The remaining quarter goes into asking the supreme being for help because any moment now, I can get chased out of class for not paying my school fees. Yet I am still one of the brightest minds in class, only constantly bested by Agnes Christiana Silva. She has no worries so why shouldn’t she be the best.
She’s a beautiful girl, by the way, high class and not for someone poor like me. Then there is Francis Williams, the pompous arrogant arse (wow finally, I am using the words I learnt from the dictionary accurately).
It’s a struggle between us three, then there is the rest of the class. From the poor homes, sad children going through what I am going through or even worse to children from middle homes, to the rich and chicken-eating children.
“That’s what makes you special” my home economics teacher said to me one day, “you are the only one from a poor background doing even better than those who have nothing to worry about. Those who have so much time on their hands that they spend it eating and literally enjoying the good things in life”.
I can’t say she’s wrong, though, I believe I am special, I just hope the world gets to see it before my body gives out.
2 pm and the bell rings for the end of school and beginning of afternoon lessons if you pay for it of course. My uncle who is supposed to be paying my school fees but hasn’t, wouldn’t hear of the lesson. Heck, he doesn’t even know about the lessons. I just tell him school closes by 4. Anything to escape the ‘glorified slavery’ life that I am living.
These are precious times for me 2-4 every day when I go to the library and immerse myself in books of all sorts. Science fascinates me and art intrigue me but then I want to have the satisfaction of counting and seeing so much money like bankers do. I will probably have a tough time picking which to major in when I get to senior secondary, if I ever get to senior secondary since now I am owing two terms worth of school fees.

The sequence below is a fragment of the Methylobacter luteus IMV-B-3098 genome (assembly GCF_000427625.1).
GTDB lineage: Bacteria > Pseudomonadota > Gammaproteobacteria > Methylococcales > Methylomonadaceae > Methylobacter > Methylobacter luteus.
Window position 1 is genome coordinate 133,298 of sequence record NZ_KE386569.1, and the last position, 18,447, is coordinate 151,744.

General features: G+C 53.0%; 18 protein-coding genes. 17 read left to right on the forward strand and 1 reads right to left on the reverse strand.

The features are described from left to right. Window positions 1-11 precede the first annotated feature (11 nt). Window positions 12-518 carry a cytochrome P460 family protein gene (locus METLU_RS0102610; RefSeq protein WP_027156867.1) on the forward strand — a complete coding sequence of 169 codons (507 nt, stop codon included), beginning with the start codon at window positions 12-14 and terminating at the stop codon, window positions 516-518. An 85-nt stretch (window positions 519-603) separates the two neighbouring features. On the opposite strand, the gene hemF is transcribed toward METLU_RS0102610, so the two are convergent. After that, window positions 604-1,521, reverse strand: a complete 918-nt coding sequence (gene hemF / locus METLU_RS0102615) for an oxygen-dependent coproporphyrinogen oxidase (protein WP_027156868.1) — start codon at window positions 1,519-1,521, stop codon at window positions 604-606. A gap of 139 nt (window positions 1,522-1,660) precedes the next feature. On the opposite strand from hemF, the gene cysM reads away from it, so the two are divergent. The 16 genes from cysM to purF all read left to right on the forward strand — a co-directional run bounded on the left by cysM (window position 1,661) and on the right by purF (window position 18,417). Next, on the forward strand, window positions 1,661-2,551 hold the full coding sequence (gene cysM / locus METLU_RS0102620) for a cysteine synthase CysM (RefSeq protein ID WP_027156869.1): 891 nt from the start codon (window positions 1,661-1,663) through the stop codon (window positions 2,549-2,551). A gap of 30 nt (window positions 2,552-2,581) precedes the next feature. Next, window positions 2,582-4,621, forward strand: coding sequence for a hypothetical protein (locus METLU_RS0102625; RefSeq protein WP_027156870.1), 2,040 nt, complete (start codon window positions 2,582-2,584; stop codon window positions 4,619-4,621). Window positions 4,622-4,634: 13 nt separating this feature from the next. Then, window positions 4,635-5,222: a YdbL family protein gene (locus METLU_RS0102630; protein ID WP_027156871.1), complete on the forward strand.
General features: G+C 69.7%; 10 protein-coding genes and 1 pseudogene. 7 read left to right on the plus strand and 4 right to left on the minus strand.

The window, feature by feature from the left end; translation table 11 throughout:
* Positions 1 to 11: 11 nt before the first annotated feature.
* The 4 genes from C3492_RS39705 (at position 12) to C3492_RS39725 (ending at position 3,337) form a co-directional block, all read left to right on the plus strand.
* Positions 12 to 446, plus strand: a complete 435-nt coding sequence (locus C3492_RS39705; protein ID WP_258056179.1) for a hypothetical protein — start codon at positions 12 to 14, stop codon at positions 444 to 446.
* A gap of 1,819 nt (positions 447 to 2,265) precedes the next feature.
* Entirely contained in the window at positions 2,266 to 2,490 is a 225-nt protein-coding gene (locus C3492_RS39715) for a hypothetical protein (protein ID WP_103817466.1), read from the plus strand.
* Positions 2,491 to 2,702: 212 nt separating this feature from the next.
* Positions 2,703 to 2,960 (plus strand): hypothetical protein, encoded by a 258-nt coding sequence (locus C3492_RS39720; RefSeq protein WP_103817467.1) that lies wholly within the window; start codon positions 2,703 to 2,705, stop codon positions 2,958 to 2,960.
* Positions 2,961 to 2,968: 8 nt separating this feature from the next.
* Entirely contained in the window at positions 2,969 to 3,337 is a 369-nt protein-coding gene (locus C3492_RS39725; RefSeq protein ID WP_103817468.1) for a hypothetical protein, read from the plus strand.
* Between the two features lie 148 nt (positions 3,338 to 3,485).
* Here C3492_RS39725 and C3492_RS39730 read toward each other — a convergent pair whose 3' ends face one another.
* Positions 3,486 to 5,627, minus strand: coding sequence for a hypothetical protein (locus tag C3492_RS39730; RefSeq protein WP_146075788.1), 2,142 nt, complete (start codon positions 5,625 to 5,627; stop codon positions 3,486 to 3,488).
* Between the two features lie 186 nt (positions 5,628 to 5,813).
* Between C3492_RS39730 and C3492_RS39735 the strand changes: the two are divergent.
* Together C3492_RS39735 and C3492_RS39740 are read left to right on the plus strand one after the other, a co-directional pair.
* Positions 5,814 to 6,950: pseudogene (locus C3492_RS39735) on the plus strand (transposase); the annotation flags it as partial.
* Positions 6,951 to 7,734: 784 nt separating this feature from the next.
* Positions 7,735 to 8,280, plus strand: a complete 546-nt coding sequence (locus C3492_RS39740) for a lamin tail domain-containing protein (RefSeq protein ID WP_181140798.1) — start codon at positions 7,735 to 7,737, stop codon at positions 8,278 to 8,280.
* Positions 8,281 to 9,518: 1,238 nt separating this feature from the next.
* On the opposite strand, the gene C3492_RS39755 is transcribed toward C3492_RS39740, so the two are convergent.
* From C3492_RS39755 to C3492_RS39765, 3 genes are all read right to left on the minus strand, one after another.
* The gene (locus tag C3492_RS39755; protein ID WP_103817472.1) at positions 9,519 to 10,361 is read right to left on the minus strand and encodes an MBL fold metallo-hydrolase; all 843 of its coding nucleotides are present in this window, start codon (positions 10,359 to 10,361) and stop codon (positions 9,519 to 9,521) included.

Whew! Such life.
By 4 pm, I start trekking back home. My daily dose of ‘fitness’ complete. On getting home, I eat then go to the farm again to work. Back home by 7 pm, do whatever is there to do like washing my uncles and his wife’s clothes (weird washing at night seeing as I am not a washing machine), bathe, do my assignments, pray to God for a better day tomorrow, speak to my family back in the village on the phone and lie to them that everything is going well in the ‘city’.
I usually tell them that I am doing well in school (which is true) while omitting the fact that my uncle has yet to pay my school fees for the second term running now, and then sleep like around 12 am.
Till a few hours time when I wake up and live the same life.
It’s just like that Tom cruise movie slogan. A movie Agnes gisted me about. She’s such a beautiful story teller by the way, oops! I’m going off point. she tends to make me do that. Anyways, the slogan ‘Live, Die, Repeat’ which in my case is almost right, because with the way my body aches every day before I sleep it off, I can swear that I usually die instead of sleep, only for oxygen and my alarm to wake me up by 4:45 am.
But what can I do except ‘live, die and repeat’ until something better comes along?
I guess we’ll just have to wait and see.